Walk on Earth a Stranger by Rae Carson
Publisher: Greenwillow Books
Published: September 2015
Genre: young adult, historical fiction
Lee Westfall has a strong, loving family. She has a home she loves and a loyal steed. She has a best friend—who might want to be something more.
She also has a secret.
Lee can sense gold in the world around her. Veins deep in the earth. Small nuggets in a stream. Even gold dust caught underneath a fingernail. She has kept her family safe and able to buy provisions, even through the harshest winters. But what would someone do to control a girl with that kind of power? A person might murder for it.
When everything Lee holds dear is ripped away, she flees west to California—where gold has just been discovered. Perhaps this will be the one place a magical girl can be herself. If she survives the journey.
Georgia was the place to be for gold miners before word got around that California was filled with the precious metal. Leah Westfall’s family were just fine in their town — until someone got a whiff of her secret and murdered her parents. To protect her secret and run from the one person her parents trusted, Leah disguises as a boy and sets off on the Oregon Trail to California. Passing for a boy comes fairly easily on the trail, what with Leah comfortable with hard labor and harsh conditions, but some secrets can be too burdensome to bear alone.
This is most definitely more historical fiction than fantasy. Leah — Lee, as she’s called by friends and as a boy — may be able to sense gold, and that sense comes in handy a few times throughout her travels on the harsh trail, but even without her uncanny ability the story still stands. She’s a hardworking, strong, determined, no-nonsense kind of character, and that’s enough to help her get by on her frightening journey from Georgia to Missouri, to joining her friend and a company to travel with from Missouri to California.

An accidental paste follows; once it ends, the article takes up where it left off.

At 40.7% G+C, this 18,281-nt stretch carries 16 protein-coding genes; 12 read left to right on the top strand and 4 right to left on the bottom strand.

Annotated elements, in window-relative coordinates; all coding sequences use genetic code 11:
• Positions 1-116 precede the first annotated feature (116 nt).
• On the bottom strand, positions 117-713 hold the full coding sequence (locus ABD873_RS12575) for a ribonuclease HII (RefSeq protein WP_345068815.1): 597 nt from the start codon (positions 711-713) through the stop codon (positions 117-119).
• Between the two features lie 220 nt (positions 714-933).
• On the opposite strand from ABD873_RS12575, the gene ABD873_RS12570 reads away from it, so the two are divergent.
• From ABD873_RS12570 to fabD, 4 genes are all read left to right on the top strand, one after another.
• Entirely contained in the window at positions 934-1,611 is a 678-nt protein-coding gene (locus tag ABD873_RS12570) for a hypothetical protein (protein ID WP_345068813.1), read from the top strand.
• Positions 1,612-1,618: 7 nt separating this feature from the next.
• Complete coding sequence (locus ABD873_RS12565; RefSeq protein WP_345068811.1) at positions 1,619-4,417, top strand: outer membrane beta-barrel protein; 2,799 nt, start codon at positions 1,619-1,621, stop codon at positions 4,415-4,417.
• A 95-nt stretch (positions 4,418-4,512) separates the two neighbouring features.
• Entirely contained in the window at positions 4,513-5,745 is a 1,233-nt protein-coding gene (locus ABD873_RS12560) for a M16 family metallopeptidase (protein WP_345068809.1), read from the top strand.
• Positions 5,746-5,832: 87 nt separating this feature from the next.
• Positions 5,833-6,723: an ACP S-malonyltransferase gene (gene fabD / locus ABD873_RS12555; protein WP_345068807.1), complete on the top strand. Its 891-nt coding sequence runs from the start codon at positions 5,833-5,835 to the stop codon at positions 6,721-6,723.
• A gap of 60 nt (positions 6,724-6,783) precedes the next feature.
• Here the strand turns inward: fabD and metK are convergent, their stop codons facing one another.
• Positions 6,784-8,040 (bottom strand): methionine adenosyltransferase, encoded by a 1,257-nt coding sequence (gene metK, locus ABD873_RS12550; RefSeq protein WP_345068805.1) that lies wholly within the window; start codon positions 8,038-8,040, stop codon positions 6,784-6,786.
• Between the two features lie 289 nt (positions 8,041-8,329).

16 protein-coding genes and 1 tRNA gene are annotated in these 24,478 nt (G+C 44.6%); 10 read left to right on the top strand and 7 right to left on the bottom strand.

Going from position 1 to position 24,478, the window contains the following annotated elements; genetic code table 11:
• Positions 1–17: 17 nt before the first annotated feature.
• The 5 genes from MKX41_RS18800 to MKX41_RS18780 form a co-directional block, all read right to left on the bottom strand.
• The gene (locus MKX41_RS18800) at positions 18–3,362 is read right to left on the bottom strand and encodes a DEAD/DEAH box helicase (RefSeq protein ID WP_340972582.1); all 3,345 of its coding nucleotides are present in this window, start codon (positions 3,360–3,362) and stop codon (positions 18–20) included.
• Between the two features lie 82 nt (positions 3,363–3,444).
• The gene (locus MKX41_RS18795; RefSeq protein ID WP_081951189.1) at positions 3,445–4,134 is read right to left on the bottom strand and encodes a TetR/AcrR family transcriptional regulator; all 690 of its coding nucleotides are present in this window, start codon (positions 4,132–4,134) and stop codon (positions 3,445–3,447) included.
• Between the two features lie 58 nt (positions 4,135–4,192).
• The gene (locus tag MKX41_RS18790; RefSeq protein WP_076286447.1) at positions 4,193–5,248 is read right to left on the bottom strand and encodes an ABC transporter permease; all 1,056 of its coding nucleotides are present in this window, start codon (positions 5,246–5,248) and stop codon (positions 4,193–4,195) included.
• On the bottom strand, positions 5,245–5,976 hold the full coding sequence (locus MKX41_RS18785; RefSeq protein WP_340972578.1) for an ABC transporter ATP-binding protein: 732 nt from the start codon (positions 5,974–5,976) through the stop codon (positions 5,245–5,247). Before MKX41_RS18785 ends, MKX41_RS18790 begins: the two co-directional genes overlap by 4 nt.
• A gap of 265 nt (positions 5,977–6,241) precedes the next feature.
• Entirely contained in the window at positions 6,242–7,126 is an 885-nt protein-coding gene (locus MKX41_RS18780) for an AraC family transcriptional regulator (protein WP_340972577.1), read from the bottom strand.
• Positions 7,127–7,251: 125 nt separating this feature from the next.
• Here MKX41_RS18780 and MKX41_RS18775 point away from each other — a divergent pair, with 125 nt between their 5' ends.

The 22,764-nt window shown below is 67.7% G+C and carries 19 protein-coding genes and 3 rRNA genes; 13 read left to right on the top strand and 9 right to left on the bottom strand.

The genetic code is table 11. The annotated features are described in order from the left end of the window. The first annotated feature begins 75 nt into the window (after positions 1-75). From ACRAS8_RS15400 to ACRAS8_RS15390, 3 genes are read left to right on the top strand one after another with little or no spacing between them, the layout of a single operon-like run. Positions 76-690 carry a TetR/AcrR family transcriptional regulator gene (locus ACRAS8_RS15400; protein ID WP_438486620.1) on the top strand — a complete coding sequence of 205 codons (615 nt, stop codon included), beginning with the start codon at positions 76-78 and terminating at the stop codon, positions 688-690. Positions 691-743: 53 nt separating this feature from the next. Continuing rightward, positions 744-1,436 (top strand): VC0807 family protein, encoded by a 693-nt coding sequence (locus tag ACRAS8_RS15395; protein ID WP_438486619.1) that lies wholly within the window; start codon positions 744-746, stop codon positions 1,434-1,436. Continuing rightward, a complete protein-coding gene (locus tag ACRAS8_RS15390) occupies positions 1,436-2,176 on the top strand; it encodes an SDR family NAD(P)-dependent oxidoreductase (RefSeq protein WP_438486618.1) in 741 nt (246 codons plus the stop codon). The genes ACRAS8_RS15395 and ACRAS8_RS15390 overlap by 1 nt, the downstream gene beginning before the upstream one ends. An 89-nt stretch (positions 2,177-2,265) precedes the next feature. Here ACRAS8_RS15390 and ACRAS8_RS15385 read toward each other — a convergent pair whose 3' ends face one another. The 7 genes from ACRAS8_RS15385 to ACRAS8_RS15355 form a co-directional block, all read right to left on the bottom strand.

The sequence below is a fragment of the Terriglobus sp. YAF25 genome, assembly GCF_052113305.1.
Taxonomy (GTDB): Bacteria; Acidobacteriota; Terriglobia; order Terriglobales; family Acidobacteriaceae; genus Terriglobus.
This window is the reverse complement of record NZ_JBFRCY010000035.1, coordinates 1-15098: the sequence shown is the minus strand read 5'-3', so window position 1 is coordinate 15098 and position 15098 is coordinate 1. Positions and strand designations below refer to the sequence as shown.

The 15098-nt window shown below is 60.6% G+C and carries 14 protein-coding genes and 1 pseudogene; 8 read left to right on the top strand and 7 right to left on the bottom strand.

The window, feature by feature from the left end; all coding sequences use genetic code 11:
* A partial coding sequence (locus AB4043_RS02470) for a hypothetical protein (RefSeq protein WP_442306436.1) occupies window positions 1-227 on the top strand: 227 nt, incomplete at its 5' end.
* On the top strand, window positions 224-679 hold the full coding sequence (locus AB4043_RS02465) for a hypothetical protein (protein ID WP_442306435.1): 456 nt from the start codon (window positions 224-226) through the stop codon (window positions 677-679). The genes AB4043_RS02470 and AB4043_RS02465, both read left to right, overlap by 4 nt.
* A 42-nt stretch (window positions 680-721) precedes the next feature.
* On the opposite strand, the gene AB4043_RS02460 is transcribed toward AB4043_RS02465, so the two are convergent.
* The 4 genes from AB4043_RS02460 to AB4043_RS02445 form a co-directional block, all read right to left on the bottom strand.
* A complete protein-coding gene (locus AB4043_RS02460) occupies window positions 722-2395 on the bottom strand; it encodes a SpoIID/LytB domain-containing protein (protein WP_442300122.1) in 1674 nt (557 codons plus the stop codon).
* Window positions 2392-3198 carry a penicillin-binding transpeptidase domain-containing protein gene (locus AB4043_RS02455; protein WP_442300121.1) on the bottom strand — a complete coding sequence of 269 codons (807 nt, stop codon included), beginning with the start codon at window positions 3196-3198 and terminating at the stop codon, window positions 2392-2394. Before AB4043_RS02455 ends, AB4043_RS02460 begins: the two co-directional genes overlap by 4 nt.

The evocative writing and developed characters kept me reading, despite the lack of magic in the story. Lee finds being a boy liberating and difficult all at once. People listen to what she says, they let her do what she wants — they trust her mind and body without question. But she doesn’t like to lie, she feels lonely by keeping such a big secret from the women in her company, and she’s not sure who she really is: Leah or Lee. Thankfully her good friend, Jefferson, is there to remind her she can be both, is both.
Canadians, Germans, a preacher and his wife, the Joyners (a family that hired Lee from the beginning on a flatboat to Missouri — keep your eye on Mrs. Joyner), college students, herders, and veterans all make up the company Lee and Jefferson join in Missouri. They all have their reasons to go to California or Oregon, but they tend to work together for the sake of keeping each other (or even, selfishly, themselves) safe. Everything I remember seeing so early on in The Oregon Trail computer game cropped up, too: cholera, measles, wandering children, stampede of buffalo. You name it, it happened. It made me wonder if I could ever give up everything like those pioneers did for the sake of a new life. I’m not sure I’m made of such tough stuff.
In the end, this felt like a solid standalone adventure novel. It’s a story about a journey, from start to finish. Every single day of it, from sunrise to sunset, all the joys and troubles, laughter and heartache. A part of me was bummed there was so little magic — I was promised historical fantasy, and this delivered historical. Nothing wrong with that; this is an excellent historical. But it is not historical fantasy. Upon realizing this is part of a trilogy, I’m looking forward to seeing how the remaining cast of characters, and Lee’s gold-sensing abilities, play out in the future books. (I’ve got my eye on you, Mrs. Joyner.) Maybe the fantasy elements amp up later on.